Scholars accepted to grad school, but stuck in Gaza
Three Fulbright scholars are waiting to see if Israel will allow them to leave Gaza to study in the United States.
Rafael D. Frankel
Gaza City, Gaza
Zohair Abu Shaban graduated at the top of his 2007 class in electrical engineering at the Islamic University here and after a lengthy application process, he was awarded the US State Department's prestigious Fulbright Scholarship to study in Connecticut.
While the blockade is meant to increase pressure on Hamas and turn Gazans against its rule, Israel's tight control of the strip's borders is seen here as collective punishment that is especially damaging to promising young Palestinians who have a rare chance to study outside Gaza's crumbling education system.
Hundreds of students here are in danger of losing postings to universities across the world if they are not granted exit permits in the next two months, says Sari Bashi, director of the Israeli human rights group Gisha, which focuses on freedom of movement issues. Since January, she says, no students have been permitted to leave Gaza.
"Certainly, preventing young people from obtaining the skills they need to build a better future is bad for Palestinian society, but it's bad for Israel as well," Ms. Bashi says. "Trapping students is against our interests in terms of allowing our neighbors to build a peaceful society. At the end of the day we have to live side by side with the Palestinians."
Like six other students from Gaza, Abu Shaban saw his chances to pursue a Fulbright vanish and then reappear. The US canceled the scholarships for the Gazans two weeks ago, when Israel would not grant the seven recipients exit permits. US political pressure seemed to bend Israel, however, and the scholarships were reinstated.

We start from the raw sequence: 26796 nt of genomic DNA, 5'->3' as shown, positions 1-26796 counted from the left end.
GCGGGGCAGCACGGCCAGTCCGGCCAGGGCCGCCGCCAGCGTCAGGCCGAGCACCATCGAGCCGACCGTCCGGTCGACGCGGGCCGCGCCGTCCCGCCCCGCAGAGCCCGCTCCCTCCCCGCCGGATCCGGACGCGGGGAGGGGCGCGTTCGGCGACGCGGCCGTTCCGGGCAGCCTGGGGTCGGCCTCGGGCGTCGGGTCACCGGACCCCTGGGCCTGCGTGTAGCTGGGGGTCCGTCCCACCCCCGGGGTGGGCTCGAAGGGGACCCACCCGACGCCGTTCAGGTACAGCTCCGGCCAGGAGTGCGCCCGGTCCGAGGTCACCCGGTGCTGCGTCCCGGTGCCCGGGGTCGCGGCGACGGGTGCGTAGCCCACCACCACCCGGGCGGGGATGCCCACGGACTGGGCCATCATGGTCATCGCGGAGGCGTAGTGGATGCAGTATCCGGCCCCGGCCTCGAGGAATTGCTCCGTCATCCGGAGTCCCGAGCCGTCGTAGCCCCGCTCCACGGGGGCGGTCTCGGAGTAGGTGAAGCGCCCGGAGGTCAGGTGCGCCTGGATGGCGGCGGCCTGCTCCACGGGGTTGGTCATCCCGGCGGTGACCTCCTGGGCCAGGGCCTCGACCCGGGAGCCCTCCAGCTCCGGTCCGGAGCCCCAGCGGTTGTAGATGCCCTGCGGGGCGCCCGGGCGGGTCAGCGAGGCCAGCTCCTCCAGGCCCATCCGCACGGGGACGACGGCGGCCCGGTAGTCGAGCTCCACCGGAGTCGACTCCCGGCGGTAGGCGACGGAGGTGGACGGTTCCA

Nonetheless, when Abu Shaban went with his Fulbright colleagues last week to the Erez crossing point on their way to Jerusalem for interviews at the US Consulate, he was detained for two hours, searched, and interrogated by Israeli security personnel about his affiliations with Hamas. He was eventually sent back to Gaza.
On Wednesday, a spokesman for the Israeli agency that coordinates activities in the Palestinian territories said that a decision was made to refuse exit permits to Abu Shaban and two other students, Fidaah Abed and Osama Dawoud, due to "individual security concerns." Their only recourse may be to file a petition with the Israeli High Court of Justice.
Mr. Abed and Abu Shaban suspect that their denial is related to having studied at Islamic University, where many of the professors and administrators are affiliated with Hamas.
"This is collective punishment to treat everyone at this university as Hamas people," Abed says, adding that there are no other universities in Gaza which offer degrees in their engineering fields.
According to a spokesperson with the US consulate in Jerusalem, which is working to obtain exit visas for the three remaining students, the US and Israeli governments are still working to resolve the issue.
While the Israeli internal security service, the Shin Bet, makes a recommendation about whether a certain person should be given an exit permit, it is the military that ultimately decides whether to grant it.